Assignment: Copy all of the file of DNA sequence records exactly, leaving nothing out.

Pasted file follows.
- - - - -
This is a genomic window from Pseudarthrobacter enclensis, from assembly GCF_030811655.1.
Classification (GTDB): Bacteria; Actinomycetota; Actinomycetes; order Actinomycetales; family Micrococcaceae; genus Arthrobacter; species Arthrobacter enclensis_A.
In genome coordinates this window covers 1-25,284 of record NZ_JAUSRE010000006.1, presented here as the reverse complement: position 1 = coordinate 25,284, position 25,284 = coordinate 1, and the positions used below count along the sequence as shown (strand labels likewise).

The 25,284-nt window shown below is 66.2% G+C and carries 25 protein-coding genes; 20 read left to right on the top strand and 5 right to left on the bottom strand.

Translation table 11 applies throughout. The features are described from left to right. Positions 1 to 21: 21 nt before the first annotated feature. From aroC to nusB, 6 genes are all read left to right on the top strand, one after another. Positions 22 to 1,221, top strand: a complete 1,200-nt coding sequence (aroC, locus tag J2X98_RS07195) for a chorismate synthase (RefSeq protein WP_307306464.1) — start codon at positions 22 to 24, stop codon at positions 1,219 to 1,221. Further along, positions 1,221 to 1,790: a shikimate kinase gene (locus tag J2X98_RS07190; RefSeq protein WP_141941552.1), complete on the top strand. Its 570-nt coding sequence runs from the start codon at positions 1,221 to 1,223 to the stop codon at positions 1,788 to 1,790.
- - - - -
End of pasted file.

This is a genomic window from Pseudarthrobacter enclensis, from assembly GCF_030811655.1.
Classification (GTDB): Bacteria; Actinomycetota; Actinomycetes; order Actinomycetales; family Micrococcaceae; genus Arthrobacter; species Arthrobacter enclensis_A.
In genome coordinates this window covers 1-25,284 of record NZ_JAUSRE010000006.1, presented here as the reverse complement: position 1 = coordinate 25,284, position 25,284 = coordinate 1, and the positions used below count along the sequence as shown (strand labels likewise).

The 25,284-nt window shown below is 66.2% G+C and carries 25 protein-coding genes; 20 read left to right on the top strand and 5 right to left on the bottom strand.

Translation table 11 applies throughout. The features are described from left to right. Positions 1 to 21: 21 nt before the first annotated feature. From aroC to nusB, 6 genes are all read left to right on the top strand, one after another. Positions 22 to 1,221, top strand: a complete 1,200-nt coding sequence (aroC, locus tag J2X98_RS07195) for a chorismate synthase (RefSeq protein WP_307306464.1) — start codon at positions 22 to 24, stop codon at positions 1,219 to 1,221. Further along, positions 1,221 to 1,790: a shikimate kinase gene (locus tag J2X98_RS07190; RefSeq protein WP_141941552.1), complete on the top strand. Its 570-nt coding sequence runs from the start codon at positions 1,221 to 1,223 to the stop codon at positions 1,788 to 1,790.